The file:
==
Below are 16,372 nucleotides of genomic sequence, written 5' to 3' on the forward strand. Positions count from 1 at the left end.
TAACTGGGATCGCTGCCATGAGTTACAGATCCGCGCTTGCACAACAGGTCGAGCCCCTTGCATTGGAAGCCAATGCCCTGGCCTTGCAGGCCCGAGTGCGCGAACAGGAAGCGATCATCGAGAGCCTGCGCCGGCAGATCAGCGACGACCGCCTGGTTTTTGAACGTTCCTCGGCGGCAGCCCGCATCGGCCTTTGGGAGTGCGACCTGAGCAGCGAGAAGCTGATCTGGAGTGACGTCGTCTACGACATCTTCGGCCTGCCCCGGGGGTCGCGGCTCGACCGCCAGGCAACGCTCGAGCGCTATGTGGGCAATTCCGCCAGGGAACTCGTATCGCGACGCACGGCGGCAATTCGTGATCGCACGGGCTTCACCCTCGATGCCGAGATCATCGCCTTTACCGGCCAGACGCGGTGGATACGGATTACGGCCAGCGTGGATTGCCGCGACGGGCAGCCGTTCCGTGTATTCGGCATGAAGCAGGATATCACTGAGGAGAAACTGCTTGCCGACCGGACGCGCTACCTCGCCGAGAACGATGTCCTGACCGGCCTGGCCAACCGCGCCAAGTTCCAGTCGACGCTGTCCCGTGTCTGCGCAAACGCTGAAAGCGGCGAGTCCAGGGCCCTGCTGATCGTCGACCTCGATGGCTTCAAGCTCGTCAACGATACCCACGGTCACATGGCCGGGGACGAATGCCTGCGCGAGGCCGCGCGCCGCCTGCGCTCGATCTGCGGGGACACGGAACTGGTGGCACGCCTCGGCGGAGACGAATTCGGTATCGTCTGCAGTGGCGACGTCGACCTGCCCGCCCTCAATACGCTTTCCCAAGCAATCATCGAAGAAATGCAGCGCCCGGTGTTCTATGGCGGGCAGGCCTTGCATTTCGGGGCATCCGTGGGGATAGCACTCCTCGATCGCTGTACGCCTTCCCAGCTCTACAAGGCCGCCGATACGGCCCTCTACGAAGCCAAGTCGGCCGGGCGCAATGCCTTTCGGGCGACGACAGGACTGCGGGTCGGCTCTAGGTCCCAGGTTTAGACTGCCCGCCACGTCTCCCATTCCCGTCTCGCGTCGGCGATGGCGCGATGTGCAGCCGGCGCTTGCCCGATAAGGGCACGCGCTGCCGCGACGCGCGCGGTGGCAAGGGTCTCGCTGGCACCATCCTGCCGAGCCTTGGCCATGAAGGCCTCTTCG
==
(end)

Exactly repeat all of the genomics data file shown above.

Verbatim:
Below are 16,372 nucleotides of genomic sequence, written 5' to 3' on the forward strand. Positions count from 1 at the left end.
TAACTGGGATCGCTGCCATGAGTTACAGATCCGCGCTTGCACAACAGGTCGAGCCCCTTGCATTGGAAGCCAATGCCCTGGCCTTGCAGGCCCGAGTGCGCGAACAGGAAGCGATCATCGAGAGCCTGCGCCGGCAGATCAGCGACGACCGCCTGGTTTTTGAACGTTCCTCGGCGGCAGCCCGCATCGGCCTTTGGGAGTGCGACCTGAGCAGCGAGAAGCTGATCTGGAGTGACGTCGTCTACGACATCTTCGGCCTGCCCCGGGGGTCGCGGCTCGACCGCCAGGCAACGCTCGAGCGCTATGTGGGCAATTCCGCCAGGGAACTCGTATCGCGACGCACGGCGGCAATTCGTGATCGCACGGGCTTCACCCTCGATGCCGAGATCATCGCCTTTACCGGCCAGACGCGGTGGATACGGATTACGGCCAGCGTGGATTGCCGCGACGGGCAGCCGTTCCGTGTATTCGGCATGAAGCAGGATATCACTGAGGAGAAACTGCTTGCCGACCGGACGCGCTACCTCGCCGAGAACGATGTCCTGACCGGCCTGGCCAACCGCGCCAAGTTCCAGTCGACGCTGTCCCGTGTCTGCGCAAACGCTGAAAGCGGCGAGTCCAGGGCCCTGCTGATCGTCGACCTCGATGGCTTCAAGCTCGTCAACGATACCCACGGTCACATGGCCGGGGACGAATGCCTGCGCGAGGCCGCGCGCCGCCTGCGCTCGATCTGCGGGGACACGGAACTGGTGGCACGCCTCGGCGGAGACGAATTCGGTATCGTCTGCAGTGGCGACGTCGACCTGCCCGCCCTCAATACGCTTTCCCAAGCAATCATCGAAGAAATGCAGCGCCCGGTGTTCTATGGCGGGCAGGCCTTGCATTTCGGGGCATCCGTGGGGATAGCACTCCTCGATCGCTGTACGCCTTCCCAGCTCTACAAGGCCGCCGATACGGCCCTCTACGAAGCCAAGTCGGCCGGGCGCAATGCCTTTCGGGCGACGACAGGACTGCGGGTCGGCTCTAGGTCCCAGGTTTAGACTGCCCGCCACGTCTCCCATTCCCGTCTCGCGTCGGCGATGGCGCGATGTGCAGCCGGCGCTTGCCCGATAAGGGCACGCGCTGCCGCGACGCGCGCGGTGGCAAGGGTCTCGCTGGCACCATCCTGCCGAGCCTTGGCCATGAAGGCCTCTTCG